Misunderstood by many in the West, the Middle East is
proving a lucrative and growing dairy market for Fonterra.
Agribusiness editor Neal Wallace reports that brands such as
Anchor, Anlene and Anmum are leading that growth.
Fonterra Brands managing director for Middle East, Africa
and CIS, Amr Farghal (left), and Mark Wilson, Fonterra's
regional managing director for Asia, the Middle East and
It is the size of the market and the growing wealth of the
region that excites Mark Wilson.
The statistics of the catchment roll off the tongue of
Fonterra's director for Asia, Middle East and Africa: 40
countries of which 15 are significant in size; total
population of 615 million with an average age of 25; market
size $NZ17 billion - and those figures exclude India and
While much attention has been focused on the potential of
Asia, Mr Wilson said Middle East and east African countries
which Fonterra regularly sells to, encompass a population of
41.5 million, and a potential dairy market of $1.7 billion.
They are wealthy, many are flush with petroleum exports and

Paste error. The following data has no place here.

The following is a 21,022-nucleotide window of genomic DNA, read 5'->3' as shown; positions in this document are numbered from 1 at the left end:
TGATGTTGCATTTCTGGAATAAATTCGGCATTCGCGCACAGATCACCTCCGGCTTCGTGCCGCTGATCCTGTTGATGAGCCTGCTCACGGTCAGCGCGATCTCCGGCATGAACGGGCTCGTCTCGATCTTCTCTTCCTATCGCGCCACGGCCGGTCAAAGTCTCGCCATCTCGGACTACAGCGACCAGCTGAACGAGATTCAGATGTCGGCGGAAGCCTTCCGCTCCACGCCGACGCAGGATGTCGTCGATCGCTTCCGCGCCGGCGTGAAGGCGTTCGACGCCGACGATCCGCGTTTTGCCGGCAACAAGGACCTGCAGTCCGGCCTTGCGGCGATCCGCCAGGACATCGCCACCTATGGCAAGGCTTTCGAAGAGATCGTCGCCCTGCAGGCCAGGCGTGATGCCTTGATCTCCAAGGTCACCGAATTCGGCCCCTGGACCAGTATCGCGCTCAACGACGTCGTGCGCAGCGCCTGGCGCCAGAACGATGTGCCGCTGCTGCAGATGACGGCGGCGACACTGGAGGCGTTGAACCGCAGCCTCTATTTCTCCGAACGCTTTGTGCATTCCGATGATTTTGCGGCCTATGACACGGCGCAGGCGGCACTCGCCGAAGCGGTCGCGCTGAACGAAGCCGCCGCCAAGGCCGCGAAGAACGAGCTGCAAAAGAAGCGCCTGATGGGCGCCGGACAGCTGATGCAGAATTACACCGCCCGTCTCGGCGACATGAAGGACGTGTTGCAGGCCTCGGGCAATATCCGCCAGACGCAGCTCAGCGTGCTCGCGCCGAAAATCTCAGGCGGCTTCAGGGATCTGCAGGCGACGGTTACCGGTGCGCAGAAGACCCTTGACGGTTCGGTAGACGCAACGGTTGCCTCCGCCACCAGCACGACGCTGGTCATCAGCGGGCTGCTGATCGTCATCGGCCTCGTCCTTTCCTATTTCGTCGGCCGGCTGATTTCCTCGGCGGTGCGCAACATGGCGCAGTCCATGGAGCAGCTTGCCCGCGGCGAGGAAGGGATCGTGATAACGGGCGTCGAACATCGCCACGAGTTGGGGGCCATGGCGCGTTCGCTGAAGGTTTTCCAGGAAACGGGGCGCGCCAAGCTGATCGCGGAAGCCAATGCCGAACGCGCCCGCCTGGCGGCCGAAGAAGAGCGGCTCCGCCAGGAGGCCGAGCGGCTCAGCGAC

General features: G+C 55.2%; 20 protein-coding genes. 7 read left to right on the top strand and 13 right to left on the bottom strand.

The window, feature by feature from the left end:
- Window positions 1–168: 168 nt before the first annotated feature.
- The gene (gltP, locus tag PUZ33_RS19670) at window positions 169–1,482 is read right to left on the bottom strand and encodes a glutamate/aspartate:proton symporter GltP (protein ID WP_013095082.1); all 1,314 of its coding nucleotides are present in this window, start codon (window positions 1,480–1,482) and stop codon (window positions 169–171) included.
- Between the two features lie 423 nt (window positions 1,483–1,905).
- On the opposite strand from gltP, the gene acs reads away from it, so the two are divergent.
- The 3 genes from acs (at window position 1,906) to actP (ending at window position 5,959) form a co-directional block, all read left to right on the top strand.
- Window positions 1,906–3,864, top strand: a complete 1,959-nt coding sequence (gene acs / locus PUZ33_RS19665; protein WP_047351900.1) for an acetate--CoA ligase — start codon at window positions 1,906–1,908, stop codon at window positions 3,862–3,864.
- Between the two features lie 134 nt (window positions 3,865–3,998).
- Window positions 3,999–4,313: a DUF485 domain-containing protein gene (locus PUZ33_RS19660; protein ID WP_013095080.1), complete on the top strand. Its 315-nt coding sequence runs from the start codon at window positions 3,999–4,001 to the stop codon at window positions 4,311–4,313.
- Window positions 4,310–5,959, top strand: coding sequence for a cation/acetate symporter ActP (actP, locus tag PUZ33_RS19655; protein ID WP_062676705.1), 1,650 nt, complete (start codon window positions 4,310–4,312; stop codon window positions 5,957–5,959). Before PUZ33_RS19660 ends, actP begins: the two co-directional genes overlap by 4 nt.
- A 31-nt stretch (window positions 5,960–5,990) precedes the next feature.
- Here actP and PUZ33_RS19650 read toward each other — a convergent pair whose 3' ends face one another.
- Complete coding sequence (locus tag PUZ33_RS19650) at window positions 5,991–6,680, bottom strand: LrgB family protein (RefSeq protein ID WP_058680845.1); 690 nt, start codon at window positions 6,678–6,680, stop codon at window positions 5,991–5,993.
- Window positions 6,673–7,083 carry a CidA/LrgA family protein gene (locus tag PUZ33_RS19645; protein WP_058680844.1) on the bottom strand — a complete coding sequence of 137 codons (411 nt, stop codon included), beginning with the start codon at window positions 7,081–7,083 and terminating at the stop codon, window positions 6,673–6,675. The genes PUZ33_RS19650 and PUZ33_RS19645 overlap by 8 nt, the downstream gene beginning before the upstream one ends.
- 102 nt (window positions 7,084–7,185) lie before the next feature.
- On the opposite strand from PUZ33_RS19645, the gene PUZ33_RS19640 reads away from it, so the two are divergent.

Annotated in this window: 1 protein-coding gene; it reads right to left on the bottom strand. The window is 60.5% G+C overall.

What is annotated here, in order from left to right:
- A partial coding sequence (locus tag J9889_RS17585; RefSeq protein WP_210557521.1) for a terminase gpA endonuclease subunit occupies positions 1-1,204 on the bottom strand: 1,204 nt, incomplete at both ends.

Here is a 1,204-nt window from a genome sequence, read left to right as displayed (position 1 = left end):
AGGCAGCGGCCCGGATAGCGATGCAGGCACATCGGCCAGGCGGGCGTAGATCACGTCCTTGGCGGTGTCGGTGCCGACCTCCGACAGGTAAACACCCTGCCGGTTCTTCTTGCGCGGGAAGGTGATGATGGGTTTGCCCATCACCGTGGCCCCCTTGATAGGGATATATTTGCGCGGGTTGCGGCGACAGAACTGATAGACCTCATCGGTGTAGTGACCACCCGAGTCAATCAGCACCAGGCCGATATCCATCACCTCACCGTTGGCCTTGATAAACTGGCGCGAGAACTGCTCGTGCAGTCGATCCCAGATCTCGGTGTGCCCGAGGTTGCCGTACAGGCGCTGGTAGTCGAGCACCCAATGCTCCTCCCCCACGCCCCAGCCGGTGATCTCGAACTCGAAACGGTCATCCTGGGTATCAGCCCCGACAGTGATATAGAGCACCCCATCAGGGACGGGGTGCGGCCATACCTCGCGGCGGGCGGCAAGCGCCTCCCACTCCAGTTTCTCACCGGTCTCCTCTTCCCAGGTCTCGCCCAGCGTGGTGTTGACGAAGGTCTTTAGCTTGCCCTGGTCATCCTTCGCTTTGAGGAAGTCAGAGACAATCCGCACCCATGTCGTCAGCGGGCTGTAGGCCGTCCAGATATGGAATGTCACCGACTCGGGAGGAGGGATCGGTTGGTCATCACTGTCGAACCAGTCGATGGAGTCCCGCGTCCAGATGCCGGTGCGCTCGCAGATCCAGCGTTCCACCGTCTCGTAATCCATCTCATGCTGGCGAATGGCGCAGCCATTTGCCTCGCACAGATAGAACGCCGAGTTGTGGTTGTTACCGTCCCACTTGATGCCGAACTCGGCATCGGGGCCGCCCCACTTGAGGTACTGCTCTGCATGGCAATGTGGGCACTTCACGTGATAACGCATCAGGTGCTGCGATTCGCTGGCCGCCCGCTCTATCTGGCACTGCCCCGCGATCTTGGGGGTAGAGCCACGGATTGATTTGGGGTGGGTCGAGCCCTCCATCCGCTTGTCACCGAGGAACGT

like to drink milk.
The region is also an example of how Fonterra has a
horses-for-courses market strategy - tailoring its business
to particular markets.
In the highly competitive United States dairy market,
Fonterra abandoned initial plans of selling branded products,
avoiding taking head-on the food giants of Kraft and Nestle,
in favour of selling commodities and supplying food
In Asia and the Middle East (AME) it's policy is to
manufacture locally recognised products, sell commodities and
branded products, and Mr Wilson said Fonterra has
successfully built brand equity around its core products of
Anchor milk powder, Anlene, a calcium rich product that
enhances bone health, and the specialist maternal product
Mr Wilson said Anchor was the number two selling product in
its range in AME, Anlene and Anmum number one, and Fonterra
food services products rated first in dealing with bakeries,
and number two in casual restaurants.